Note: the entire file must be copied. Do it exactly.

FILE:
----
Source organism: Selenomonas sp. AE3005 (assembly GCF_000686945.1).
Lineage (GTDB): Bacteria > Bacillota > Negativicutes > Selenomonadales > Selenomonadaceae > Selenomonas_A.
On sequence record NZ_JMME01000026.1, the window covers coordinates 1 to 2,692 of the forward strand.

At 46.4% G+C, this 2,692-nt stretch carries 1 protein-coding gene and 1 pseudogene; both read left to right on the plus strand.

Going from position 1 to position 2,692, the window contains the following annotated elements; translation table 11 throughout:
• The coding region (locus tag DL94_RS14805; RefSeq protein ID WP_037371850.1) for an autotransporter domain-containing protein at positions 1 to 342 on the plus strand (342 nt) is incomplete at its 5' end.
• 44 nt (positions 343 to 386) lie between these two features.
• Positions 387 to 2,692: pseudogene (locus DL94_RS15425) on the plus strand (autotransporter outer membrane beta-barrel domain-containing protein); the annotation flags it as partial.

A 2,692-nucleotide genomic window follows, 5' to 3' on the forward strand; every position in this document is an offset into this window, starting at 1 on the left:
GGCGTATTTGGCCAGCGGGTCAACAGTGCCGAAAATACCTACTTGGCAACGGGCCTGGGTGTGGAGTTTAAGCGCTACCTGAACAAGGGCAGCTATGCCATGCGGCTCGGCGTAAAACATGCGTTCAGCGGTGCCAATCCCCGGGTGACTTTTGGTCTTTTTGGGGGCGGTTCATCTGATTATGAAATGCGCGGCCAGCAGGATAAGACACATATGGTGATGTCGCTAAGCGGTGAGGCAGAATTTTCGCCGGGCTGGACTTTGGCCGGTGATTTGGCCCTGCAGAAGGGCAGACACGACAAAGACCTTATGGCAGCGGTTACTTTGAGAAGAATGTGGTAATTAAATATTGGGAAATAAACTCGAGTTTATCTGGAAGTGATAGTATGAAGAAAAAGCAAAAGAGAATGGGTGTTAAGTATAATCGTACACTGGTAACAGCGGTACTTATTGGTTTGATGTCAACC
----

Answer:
Source organism: Selenomonas sp. AE3005 (assembly GCF_000686945.1).
Lineage (GTDB): Bacteria > Bacillota > Negativicutes > Selenomonadales > Selenomonadaceae > Selenomonas_A.
On sequence record NZ_JMME01000026.1, the window covers coordinates 1 to 2,692 of the forward strand.

At 46.4% G+C, this 2,692-nt stretch carries 1 protein-coding gene and 1 pseudogene; both read left to right on the plus strand.

Going from position 1 to position 2,692, the window contains the following annotated elements; translation table 11 throughout:
• The coding region (locus tag DL94_RS14805; RefSeq protein ID WP_037371850.1) for an autotransporter domain-containing protein at positions 1 to 342 on the plus strand (342 nt) is incomplete at its 5' end.
• 44 nt (positions 343 to 386) lie between these two features.
• Positions 387 to 2,692: pseudogene (locus DL94_RS15425) on the plus strand (autotransporter outer membrane beta-barrel domain-containing protein); the annotation flags it as partial.

A 2,692-nucleotide genomic window follows, 5' to 3' on the forward strand; every position in this document is an offset into this window, starting at 1 on the left:
GGCGTATTTGGCCAGCGGGTCAACAGTGCCGAAAATACCTACTTGGCAACGGGCCTGGGTGTGGAGTTTAAGCGCTACCTGAACAAGGGCAGCTATGCCATGCGGCTCGGCGTAAAACATGCGTTCAGCGGTGCCAATCCCCGGGTGACTTTTGGTCTTTTTGGGGGCGGTTCATCTGATTATGAAATGCGCGGCCAGCAGGATAAGACACATATGGTGATGTCGCTAAGCGGTGAGGCAGAATTTTCGCCGGGCTGGACTTTGGCCGGTGATTTGGCCCTGCAGAAGGGCAGACACGACAAAGACCTTATGGCAGCGGTTACTTTGAGAAGAATGTGGTAATTAAATATTGGGAAATAAACTCGAGTTTATCTGGAAGTGATAGTATGAAGAAAAAGCAAAAGAGAATGGGTGTTAAGTATAATCGTACACTGGTAACAGCGGTACTTATTGGTTTGATGTCAACC